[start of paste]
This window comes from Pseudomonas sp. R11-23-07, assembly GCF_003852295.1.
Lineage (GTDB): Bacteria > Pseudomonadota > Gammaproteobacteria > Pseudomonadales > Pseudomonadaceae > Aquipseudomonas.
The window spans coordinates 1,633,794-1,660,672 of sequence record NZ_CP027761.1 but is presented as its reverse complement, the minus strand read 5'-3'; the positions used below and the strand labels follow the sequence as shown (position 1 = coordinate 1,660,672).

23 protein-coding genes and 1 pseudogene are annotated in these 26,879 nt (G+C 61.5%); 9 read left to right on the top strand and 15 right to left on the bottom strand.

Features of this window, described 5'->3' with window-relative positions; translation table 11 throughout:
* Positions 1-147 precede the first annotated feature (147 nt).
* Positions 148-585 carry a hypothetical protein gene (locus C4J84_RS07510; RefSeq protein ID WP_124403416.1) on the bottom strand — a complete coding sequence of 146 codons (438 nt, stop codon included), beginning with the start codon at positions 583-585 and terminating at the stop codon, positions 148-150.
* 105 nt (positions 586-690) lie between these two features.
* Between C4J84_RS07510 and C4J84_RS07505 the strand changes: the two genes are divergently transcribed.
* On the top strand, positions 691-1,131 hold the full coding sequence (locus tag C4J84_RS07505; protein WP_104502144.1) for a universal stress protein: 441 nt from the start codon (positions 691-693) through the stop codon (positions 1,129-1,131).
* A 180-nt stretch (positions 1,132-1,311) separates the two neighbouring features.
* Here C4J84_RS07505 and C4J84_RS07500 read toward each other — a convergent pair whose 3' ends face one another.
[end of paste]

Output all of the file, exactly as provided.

This window comes from Pseudomonas sp. R11-23-07, assembly GCF_003852295.1.
Lineage (GTDB): Bacteria > Pseudomonadota > Gammaproteobacteria > Pseudomonadales > Pseudomonadaceae > Aquipseudomonas.
The window spans coordinates 1,633,794-1,660,672 of sequence record NZ_CP027761.1 but is presented as its reverse complement, the minus strand read 5'-3'; the positions used below and the strand labels follow the sequence as shown (position 1 = coordinate 1,660,672).

23 protein-coding genes and 1 pseudogene are annotated in these 26,879 nt (G+C 61.5%); 9 read left to right on the top strand and 15 right to left on the bottom strand.

Features of this window, described 5'->3' with window-relative positions; translation table 11 throughout:
* Positions 1-147 precede the first annotated feature (147 nt).
* Positions 148-585 carry a hypothetical protein gene (locus C4J84_RS07510; RefSeq protein ID WP_124403416.1) on the bottom strand — a complete coding sequence of 146 codons (438 nt, stop codon included), beginning with the start codon at positions 583-585 and terminating at the stop codon, positions 148-150.
* 105 nt (positions 586-690) lie between these two features.
* Between C4J84_RS07510 and C4J84_RS07505 the strand changes: the two genes are divergently transcribed.
* On the top strand, positions 691-1,131 hold the full coding sequence (locus tag C4J84_RS07505; protein WP_104502144.1) for a universal stress protein: 441 nt from the start codon (positions 691-693) through the stop codon (positions 1,129-1,131).
* A 180-nt stretch (positions 1,132-1,311) separates the two neighbouring features.
* Here C4J84_RS07505 and C4J84_RS07500 read toward each other — a convergent pair whose 3' ends face one another.